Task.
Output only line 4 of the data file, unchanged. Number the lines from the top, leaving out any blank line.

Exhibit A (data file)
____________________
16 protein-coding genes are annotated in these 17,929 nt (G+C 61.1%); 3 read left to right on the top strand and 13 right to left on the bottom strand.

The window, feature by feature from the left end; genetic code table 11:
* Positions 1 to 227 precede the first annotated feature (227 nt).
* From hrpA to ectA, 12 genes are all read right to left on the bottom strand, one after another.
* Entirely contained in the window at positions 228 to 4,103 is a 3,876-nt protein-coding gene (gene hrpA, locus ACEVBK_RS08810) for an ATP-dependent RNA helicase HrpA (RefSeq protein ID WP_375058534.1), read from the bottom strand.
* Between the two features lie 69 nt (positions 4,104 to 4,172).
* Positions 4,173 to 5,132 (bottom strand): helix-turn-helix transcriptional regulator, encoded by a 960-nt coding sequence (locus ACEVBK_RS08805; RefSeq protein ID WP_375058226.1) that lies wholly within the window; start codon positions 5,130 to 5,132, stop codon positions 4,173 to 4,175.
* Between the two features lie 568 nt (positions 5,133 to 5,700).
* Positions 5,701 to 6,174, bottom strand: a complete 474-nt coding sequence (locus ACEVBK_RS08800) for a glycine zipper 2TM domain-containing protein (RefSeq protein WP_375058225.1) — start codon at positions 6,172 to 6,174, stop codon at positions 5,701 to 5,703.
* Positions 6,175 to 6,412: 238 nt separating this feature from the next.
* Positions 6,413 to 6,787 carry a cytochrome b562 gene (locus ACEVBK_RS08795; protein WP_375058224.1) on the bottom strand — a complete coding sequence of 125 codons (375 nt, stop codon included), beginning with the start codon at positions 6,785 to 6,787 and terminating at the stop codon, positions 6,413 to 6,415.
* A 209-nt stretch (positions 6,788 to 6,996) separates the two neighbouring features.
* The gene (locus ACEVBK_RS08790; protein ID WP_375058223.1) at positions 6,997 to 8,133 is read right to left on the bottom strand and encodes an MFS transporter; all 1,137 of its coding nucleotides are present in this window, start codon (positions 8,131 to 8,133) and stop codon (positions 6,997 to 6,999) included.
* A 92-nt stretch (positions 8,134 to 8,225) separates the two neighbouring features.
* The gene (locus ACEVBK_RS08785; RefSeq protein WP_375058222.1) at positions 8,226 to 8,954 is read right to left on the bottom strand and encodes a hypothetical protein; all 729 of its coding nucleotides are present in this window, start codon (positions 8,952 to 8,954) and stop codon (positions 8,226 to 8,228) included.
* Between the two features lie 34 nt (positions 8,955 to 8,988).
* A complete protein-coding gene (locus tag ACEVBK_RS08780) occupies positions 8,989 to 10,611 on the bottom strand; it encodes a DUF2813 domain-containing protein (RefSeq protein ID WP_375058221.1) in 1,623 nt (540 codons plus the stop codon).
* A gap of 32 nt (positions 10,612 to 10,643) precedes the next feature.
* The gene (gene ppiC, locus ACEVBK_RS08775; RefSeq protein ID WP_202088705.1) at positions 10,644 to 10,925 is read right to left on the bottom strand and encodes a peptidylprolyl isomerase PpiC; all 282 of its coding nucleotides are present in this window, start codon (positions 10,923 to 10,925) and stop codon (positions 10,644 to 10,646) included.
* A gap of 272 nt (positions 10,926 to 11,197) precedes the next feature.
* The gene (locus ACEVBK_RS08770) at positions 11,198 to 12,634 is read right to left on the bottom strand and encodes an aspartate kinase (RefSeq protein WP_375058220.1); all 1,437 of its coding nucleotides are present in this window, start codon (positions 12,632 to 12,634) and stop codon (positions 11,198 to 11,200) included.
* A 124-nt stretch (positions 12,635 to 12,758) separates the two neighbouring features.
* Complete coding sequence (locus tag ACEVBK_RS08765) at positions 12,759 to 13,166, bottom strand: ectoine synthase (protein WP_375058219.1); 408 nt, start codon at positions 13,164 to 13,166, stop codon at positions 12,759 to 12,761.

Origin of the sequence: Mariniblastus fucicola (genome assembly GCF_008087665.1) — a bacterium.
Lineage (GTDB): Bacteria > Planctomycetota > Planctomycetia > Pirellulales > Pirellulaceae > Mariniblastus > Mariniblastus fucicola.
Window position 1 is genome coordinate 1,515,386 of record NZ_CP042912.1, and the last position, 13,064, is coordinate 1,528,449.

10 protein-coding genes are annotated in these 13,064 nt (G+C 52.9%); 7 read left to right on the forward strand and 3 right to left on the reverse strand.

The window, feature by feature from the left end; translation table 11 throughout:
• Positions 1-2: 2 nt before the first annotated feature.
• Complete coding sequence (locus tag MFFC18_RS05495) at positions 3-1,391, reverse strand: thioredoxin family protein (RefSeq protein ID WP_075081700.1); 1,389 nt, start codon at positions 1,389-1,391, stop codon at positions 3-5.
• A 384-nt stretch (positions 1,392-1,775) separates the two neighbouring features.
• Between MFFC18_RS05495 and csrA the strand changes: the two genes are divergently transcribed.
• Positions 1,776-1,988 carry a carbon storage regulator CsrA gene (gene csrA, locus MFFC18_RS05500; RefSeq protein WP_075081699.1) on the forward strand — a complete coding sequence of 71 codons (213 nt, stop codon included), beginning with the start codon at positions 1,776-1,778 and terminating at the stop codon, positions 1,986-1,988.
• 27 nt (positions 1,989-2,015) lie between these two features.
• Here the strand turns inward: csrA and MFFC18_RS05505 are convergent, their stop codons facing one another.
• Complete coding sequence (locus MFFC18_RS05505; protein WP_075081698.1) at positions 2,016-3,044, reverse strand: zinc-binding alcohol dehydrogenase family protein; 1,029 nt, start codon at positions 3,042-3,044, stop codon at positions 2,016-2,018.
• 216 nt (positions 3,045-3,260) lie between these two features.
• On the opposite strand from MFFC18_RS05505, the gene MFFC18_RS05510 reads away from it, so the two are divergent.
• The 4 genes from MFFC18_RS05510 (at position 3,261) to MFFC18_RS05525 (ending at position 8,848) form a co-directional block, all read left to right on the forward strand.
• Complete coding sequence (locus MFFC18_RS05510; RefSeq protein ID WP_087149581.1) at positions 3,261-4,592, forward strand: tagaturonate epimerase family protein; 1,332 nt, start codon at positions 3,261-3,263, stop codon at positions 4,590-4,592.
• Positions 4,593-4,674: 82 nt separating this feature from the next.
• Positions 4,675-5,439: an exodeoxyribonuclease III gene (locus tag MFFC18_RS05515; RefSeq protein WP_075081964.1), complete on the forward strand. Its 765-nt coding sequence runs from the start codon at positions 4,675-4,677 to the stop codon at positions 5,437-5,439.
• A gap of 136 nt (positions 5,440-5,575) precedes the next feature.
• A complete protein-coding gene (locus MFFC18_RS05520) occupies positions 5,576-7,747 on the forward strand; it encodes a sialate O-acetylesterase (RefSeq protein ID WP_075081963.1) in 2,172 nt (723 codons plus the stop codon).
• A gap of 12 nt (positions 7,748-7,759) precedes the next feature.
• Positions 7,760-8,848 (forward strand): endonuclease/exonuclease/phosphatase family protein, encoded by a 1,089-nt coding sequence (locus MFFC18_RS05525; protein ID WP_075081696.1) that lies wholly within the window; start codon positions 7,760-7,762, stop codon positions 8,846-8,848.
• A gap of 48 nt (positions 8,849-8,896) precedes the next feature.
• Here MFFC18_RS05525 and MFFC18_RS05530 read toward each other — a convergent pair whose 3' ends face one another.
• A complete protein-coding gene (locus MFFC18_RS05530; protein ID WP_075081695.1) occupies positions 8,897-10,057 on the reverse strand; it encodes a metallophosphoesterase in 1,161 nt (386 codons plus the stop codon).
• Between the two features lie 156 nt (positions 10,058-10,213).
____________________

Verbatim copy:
* From hrpA to ectA, 12 genes are all read right to left on the bottom strand, one after another.